The UEFA working group made its third visit to Qatar to meet with Qatar Federation, International Labor Organization, Ministry of Labour, Supreme Delivery and Legacy Committee, National Human Rights Committee, FIFA, Migrant workers of multiple nationalities in different sectors…
The Working Group recognized that significant progress has been made, with the impact of legislative changes demonstrated in recent International Labor Organization reports on Qatar. For example, since new labor laws were introduced in 2020, 242,000 workers have been able to change jobs (compared to less than 18,000 the previous year). In addition, 280,000 workers received wage increases to the minimum wage. In addition, 338 businesses were closed for non-compliance last summer and heat-related disorders have dropped dramatically since 2019 by 400%.
The meeting with the migrant workers confirmed that progress has been madebut highlighted a clear need for: additional legal support, a shelter for any abused workers, translation services for workers to fill out official forms, and access to information on rights.
The Working Group raised these issues with the relevant institutions, emphasizing support for the needs of workers. While acknowledging the existing measures already implemented by the Supreme Committee and the Ministry of Labor, the group believes that this additional model could be complementary. Both FIFA and the Supreme Committee informed the group that constructive talks are underway to address these issues.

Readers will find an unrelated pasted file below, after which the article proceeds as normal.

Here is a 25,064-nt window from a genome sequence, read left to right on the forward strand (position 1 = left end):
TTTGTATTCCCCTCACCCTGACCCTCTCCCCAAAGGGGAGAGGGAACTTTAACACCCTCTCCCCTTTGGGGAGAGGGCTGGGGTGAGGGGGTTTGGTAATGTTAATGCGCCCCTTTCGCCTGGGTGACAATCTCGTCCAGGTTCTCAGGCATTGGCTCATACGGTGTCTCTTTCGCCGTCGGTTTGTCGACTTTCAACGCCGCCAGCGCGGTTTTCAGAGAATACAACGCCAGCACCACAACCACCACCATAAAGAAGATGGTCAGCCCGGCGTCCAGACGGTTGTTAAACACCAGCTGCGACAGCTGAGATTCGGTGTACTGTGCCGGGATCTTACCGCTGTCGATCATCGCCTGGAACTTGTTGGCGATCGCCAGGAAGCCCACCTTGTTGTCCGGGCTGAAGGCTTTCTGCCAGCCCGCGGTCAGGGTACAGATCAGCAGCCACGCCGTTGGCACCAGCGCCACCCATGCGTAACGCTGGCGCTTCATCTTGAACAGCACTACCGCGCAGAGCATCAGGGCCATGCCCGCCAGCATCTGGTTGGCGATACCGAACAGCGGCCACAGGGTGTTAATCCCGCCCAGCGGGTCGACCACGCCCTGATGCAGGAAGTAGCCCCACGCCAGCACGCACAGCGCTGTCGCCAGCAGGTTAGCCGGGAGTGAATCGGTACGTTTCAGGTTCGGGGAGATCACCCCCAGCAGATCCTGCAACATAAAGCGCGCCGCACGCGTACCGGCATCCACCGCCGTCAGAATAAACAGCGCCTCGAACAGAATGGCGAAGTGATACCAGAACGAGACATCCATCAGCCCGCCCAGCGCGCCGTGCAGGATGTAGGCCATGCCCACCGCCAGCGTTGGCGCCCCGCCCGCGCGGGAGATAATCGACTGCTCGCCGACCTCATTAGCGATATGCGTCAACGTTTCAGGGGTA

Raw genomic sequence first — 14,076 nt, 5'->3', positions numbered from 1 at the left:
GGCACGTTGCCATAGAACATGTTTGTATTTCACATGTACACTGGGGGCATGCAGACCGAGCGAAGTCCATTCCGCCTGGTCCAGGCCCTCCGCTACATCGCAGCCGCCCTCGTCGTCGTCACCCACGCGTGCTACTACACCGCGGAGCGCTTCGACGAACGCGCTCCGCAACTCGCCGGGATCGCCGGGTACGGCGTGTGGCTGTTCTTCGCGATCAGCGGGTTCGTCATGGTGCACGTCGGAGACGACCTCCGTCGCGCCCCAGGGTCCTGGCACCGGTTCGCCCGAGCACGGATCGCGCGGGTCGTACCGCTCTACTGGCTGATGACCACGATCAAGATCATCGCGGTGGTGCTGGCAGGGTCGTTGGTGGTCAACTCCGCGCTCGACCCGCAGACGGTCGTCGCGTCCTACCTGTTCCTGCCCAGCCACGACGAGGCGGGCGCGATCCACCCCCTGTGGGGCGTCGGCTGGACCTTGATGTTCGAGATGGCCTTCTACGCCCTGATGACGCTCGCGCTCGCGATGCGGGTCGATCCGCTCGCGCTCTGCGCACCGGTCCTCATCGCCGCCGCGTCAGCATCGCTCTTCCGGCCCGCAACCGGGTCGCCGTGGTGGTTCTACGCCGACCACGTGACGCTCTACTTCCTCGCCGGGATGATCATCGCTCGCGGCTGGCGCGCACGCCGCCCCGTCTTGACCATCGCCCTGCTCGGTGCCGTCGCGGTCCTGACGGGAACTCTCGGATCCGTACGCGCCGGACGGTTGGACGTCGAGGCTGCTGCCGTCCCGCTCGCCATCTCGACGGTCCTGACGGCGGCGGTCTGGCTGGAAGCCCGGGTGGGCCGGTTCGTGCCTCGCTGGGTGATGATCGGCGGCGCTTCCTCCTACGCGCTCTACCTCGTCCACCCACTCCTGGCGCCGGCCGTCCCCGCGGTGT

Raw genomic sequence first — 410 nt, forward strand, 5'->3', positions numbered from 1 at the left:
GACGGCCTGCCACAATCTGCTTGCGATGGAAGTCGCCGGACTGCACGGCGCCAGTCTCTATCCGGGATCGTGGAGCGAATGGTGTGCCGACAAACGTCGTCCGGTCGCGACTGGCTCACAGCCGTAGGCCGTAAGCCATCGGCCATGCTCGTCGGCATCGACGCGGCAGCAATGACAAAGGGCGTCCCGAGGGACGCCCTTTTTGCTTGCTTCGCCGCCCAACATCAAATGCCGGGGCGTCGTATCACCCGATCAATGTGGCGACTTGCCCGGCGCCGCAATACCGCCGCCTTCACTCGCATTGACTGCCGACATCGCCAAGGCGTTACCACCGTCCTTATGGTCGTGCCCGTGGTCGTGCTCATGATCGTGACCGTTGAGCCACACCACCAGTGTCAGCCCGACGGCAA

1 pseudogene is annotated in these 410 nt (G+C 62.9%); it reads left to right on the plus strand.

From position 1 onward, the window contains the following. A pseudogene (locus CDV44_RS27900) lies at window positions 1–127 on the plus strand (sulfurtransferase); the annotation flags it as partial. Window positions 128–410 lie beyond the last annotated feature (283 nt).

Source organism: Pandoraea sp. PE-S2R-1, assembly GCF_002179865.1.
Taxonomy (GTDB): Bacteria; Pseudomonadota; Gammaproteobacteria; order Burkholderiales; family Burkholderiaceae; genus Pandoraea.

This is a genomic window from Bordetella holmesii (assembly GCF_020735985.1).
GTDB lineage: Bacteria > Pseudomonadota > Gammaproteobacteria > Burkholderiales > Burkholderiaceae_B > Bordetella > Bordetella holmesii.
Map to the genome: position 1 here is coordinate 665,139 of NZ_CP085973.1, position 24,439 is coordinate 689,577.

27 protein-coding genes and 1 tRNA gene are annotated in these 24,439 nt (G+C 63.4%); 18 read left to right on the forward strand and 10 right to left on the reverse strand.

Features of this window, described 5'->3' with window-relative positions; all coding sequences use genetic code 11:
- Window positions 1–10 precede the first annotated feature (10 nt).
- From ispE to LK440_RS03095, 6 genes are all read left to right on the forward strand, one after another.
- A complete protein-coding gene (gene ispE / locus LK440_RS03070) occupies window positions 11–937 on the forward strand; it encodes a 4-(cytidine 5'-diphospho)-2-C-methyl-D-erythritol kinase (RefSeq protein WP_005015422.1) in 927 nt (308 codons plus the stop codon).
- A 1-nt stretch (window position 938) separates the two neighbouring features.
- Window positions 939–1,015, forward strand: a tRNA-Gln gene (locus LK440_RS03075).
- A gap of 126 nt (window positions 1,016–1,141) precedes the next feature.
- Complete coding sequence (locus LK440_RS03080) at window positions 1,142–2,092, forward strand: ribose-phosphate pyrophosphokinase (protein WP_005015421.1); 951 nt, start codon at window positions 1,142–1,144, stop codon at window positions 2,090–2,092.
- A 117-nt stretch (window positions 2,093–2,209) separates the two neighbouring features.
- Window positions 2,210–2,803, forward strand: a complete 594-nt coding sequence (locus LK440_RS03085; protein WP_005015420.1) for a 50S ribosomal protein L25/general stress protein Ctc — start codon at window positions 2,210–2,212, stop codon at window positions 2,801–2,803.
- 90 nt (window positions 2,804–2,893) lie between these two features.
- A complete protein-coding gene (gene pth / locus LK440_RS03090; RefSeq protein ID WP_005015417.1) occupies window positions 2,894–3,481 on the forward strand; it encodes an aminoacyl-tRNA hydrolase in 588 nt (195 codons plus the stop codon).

LGBTQI+ rights were discussed at length and it was ensured that fans would be safely welcomed with rainbow flags, in line with previous statements welcoming everyone to Qatar and ensuring that local culture and customs are respected. The group questioned whether hotel staff were informed of the need to accommodate all guests without discrimination and obtained assurances that this was the case.
The issue of compensation for workers who have been injured or killed on World Cup-related construction projects was discussed extensively, including a request from various NGOs for a new program. The Working Group agreed on the principle that any injury or death in any workplace in any country should be compensated. The Supreme Committee outlined the existing grievance mechanism procedures and FIFA noted that they are currently seeking redress mechanisms and have promised to respond to the NGOs within three weeks and will keep the UEFA Working Group informed.
The visit reinforced that changes are taking place and recognized that the World Cup has positively accelerated change. The discussions, however, insisted on the need for comprehensive efforts, both before and after the World Cup, to ensure that football continues to serve as a positive catalyst for change.
Michele Uva, chair of the UEFA Working Group, said: “We can look back on more than a year of activities, with seven Working Group meetings and three visits to Qatar. We are grateful to the Supreme Committee and to all the institutions involved for being open in our dialogue and seeking solutions with a view to incorporating human rights considerations as an essential pillar of sustainable football events.”